Nineteen year old Joe Nichols always knew he wanted a career in music, but little did he know his big break would stem from his job at an Arkansas car dealership.
Nichols was changing oil at the dealership. He had a habit of singing along with the radio while he worked. When Randy Edwards came in for an oil change, he was struck by the voice of the man working on his car. He was so intrigued, he invited Nichols out to lunch. From that meeting stemmed the further collaboration of Nichols and Edwards at Edwards' home in Oklahoma -- singing, writing, and playing music. The result was Nichols' debut CD, JOE NICHOLS.
His influence ranges from George Strait to the Eagles to Lynyrd Skynyrd. He had previously been in a rock band, but he knew he belonged in country . "It fits my family tradition, and it's me," he says. "It fits my heart."
His country debut hit stores in August, and his first video, the energetic yet soulful "Six of One, Half a Dozen (Of the Other)" was a "Hot Shot" video on Country Music Television. This past June, Nichols took part in the Country America Music Festival in Oshkosh, Wisconsin, along with performers like Vince Gill, Toby Keith, Brooks & Dunn, Willie Nelson, and Waylon Jennings.
What surprises Nichols most so far about his whirlwind career? "The lack of sleep," he laughs. "I thought I'd be able to sleep more!"
But his lack of sleep doesn't stop him from donating much of his time back to the communities where he performs. In addition to performing at many schools with the D.A.R.E. program, Nichols tries to visit a children's hospital in each city he performs.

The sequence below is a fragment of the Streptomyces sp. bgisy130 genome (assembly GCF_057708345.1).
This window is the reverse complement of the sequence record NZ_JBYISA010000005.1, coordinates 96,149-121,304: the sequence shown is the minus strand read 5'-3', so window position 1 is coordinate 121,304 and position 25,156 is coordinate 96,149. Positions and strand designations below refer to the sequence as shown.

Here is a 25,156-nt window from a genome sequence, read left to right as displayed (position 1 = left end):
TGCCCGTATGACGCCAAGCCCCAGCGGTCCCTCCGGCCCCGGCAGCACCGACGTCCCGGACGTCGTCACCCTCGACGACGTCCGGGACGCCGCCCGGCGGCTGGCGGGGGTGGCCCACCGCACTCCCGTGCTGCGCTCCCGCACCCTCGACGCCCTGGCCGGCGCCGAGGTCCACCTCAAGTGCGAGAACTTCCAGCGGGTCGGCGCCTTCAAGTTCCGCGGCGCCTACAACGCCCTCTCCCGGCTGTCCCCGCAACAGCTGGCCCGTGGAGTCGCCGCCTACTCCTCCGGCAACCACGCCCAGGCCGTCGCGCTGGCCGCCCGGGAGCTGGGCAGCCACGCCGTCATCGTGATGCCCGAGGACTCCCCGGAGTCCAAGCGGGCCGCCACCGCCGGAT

"We want to go to the children's hospitals every chance we get," he says.
Recently, he released his second single and video, "WalMart Parking Lot." This September, WalMart had Nichols perform as part of its WalMart Country Across America Tour.
Nichols, who co-wrote one song, "Independent Girl," for his debut, says he is writing "every chance I get." He hopes to have more of his own material on future releases.
Being young and good looking would seem to make him a shoe-in for success, but he says that is not always the case. "We got criticism for me being young," he says. "People were saying I haven't paid my dues, and that's not true."
But with people like Edwards behind him and a voice that is rather Garth-like on some songs, Nichols has what it takes to live his dream and make a living with his music.
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